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Dahmer killed in prison

PORTAGE, Wis., Nov. 28 -- Serial killer Jeffrey Dahmer died Monday of massive head wounds as the result of an attack at the Columbia Correctional Center where he was serving multiple life terms, corrections officials said. Dahmer admitted killing 17 young men and boys, dismembering them and in some cases eating parts of their bodies. He and another inmate were attacked while they were cleaning separate bathrooms in lockerrooms in the prison's recreation area. A bloody broom handle was found at the scene but prison officials would not confirm that it was the weapon used to kill Dahmer. Prison officials said Dahmer, 34, suffered massive head wounds and died at 9:11 a.m. CST while being taken to Divine Savior Hospital. His body was taken to the University of Wisconsin Hospital in Madison for autopsy. The injured inmate was identified as Jesse Anderson of Cedarburg, Wis., who was convicted of killing his wife. He was reported still unconscious and in critical condition Monday afternoon. Prison officials said they did not know what prompted the attack by a fellow inmate. The suspect was on the same work detail as the victims. He was described only as a convicted murderer from the Wisconsin area and prison officials said he had no connection to either Dahmer or any of his victims. Conviction in the Dahmer case would keep the attacker in prison for the rest of his life without possibility of parole. Wisconsin does not have a death penalty.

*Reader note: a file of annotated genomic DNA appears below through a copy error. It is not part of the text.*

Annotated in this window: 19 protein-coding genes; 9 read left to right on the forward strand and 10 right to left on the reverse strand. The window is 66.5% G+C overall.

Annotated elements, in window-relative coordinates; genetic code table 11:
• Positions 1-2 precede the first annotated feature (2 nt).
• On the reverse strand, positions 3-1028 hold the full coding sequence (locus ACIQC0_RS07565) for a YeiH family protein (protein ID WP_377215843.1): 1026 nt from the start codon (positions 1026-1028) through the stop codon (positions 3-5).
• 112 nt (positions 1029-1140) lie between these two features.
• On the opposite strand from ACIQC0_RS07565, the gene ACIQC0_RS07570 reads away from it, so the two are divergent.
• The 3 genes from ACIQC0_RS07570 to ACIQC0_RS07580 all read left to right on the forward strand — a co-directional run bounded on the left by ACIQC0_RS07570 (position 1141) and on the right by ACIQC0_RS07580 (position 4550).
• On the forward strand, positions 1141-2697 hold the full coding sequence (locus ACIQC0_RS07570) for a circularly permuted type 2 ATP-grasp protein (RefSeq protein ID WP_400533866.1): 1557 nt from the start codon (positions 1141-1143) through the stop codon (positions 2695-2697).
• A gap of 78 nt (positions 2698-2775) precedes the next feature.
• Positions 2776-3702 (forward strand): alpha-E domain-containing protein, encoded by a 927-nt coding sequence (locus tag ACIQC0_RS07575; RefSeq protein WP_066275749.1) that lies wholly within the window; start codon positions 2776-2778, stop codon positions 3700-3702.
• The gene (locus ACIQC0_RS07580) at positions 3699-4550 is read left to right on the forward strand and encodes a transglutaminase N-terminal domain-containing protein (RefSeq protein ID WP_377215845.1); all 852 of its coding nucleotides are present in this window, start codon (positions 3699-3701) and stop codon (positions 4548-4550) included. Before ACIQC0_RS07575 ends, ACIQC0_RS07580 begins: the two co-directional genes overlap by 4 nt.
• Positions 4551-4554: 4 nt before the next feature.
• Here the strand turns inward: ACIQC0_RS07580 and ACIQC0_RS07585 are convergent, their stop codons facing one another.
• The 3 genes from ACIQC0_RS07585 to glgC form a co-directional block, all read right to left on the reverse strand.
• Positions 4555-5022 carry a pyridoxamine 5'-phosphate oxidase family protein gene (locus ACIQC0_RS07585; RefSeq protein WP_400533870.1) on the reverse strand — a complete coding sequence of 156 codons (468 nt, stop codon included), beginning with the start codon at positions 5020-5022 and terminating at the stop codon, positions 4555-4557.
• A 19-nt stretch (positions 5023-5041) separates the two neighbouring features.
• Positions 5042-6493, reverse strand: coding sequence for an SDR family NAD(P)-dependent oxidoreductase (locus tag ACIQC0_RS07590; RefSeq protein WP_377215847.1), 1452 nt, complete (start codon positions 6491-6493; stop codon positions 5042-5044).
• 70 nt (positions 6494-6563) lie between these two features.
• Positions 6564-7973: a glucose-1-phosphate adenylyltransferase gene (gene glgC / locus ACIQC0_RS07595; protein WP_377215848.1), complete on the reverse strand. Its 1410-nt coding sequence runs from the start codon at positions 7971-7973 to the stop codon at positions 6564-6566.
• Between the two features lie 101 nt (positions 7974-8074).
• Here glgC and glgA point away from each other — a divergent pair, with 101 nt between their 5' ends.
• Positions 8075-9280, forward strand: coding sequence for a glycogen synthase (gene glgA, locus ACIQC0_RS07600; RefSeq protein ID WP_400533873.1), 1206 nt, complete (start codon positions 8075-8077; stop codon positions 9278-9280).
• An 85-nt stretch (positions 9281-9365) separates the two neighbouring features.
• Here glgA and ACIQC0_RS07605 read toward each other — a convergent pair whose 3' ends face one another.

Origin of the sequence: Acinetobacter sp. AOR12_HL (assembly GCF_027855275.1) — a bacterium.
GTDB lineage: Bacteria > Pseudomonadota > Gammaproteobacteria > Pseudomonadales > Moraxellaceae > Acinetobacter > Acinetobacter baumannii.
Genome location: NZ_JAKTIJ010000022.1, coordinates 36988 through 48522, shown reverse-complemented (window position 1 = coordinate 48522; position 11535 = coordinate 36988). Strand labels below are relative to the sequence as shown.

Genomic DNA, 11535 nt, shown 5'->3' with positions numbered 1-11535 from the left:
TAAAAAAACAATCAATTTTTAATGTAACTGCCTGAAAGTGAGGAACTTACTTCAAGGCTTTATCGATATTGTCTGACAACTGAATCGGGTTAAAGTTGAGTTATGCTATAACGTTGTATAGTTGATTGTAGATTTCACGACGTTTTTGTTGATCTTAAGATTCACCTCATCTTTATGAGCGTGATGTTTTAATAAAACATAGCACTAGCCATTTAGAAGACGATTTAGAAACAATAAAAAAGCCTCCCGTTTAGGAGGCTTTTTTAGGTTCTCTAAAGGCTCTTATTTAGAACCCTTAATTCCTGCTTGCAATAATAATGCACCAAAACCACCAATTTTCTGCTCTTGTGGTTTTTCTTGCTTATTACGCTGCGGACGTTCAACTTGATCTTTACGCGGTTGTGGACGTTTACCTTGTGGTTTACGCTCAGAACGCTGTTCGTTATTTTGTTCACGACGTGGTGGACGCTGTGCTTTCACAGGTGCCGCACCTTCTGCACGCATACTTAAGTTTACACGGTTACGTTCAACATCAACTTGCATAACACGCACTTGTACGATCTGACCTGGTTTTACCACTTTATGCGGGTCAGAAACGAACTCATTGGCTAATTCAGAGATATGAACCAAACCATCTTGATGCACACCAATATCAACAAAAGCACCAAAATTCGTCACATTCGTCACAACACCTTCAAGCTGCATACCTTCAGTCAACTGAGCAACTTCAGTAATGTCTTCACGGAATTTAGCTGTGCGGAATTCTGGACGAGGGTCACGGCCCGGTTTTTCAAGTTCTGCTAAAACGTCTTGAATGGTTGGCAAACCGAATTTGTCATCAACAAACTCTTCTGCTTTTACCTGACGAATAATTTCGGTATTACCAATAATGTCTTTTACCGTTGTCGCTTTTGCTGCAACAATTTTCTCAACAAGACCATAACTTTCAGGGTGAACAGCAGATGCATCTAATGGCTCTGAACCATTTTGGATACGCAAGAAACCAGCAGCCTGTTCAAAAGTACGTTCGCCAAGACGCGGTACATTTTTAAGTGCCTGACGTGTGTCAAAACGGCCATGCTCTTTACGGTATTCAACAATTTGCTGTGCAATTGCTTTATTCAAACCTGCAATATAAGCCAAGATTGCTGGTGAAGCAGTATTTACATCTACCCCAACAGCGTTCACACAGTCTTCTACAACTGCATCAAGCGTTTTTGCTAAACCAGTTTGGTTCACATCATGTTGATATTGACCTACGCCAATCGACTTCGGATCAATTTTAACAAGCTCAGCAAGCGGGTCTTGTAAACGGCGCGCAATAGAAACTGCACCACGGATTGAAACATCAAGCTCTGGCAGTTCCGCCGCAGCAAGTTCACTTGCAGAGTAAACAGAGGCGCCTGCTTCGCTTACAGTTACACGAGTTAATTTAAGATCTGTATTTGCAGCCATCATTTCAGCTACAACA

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Corrections Secretary Michael Sullivan said it was not known if Dahmer or Anderson was the primary target of the attack. He said Dahmer and Anderson were escorted to their work details at 7:50 a.m. and Dahmer was found about 20 minutes later, still breathing but lying in a pool of blood. Neither Dahmer nor Anderson was under direct supervision by prison guards at the time of the attack. 'I feel it's a terrible tragedy,' Sullivan said. 'It's something we try to prevent. Any time anyone is murdered, it's a tragedy.' Sullivan said Dahmer was assigned to janitorial duties just three weeks ago. Dahmer had been allowed to mix with other prisoners, although he was celled alone at his own request. Milwaukee attorney Jerry Boyle, who represented Dahmer, described his client as pathetic and said he was not surprised by the killing. 'I think Dahmer had a death wish and did not have the gumption to do it himself,' Boyle said. 'I thought he was very sick and I'm not surprised he is now deceased. I trust he has found a peace he could never find in life.' Boyle said the last time he saw Dahmer, his eyes were vacant, 'as if he no longer had a soul.' The attack was the second on Dahmer at the facility, the most secure and newest in Wisconsin. Several months ago, Dahmer was attacked in the prison chapel by an inmate wielding a sharpened toothbrush but suffered only scratches. Dahmer was convicted and sentenced to multiple life terms for killing 15 young men and boys in Wisconsin. He admitted to two other killings, including one near Akron, Ohio, when he was still a teenager. Dahmer, who last year claimed to have found God, cruised gay bars to pick up his victims and lured them back to his Milwaukee apartment. He sometimes had sex with them before killing and dismembering them, storing the body parts in his refrigerator. His crimes came to light when one of his victims escaped and flagged down police. Several months earlier, a 14-year-old fled the apartment, naked, but Dahmer managed to convince three police officers who encountered the youth that the two had just had a lovers' spat. The boy was returned to Dahmer's custody and slain shortly after the police left the apartment home of the former chocolate factory worker. Last week, the families of eight of Dahmer's victims moved closer to gaining restitution from the killer. A receiver was appointed to auction off some of Dahmer's belongings, including his refrigerator, to pay some of the $8 million in judgments awarded by courts. (prepared with help from Wheeler News Service, Madison, Wis.)

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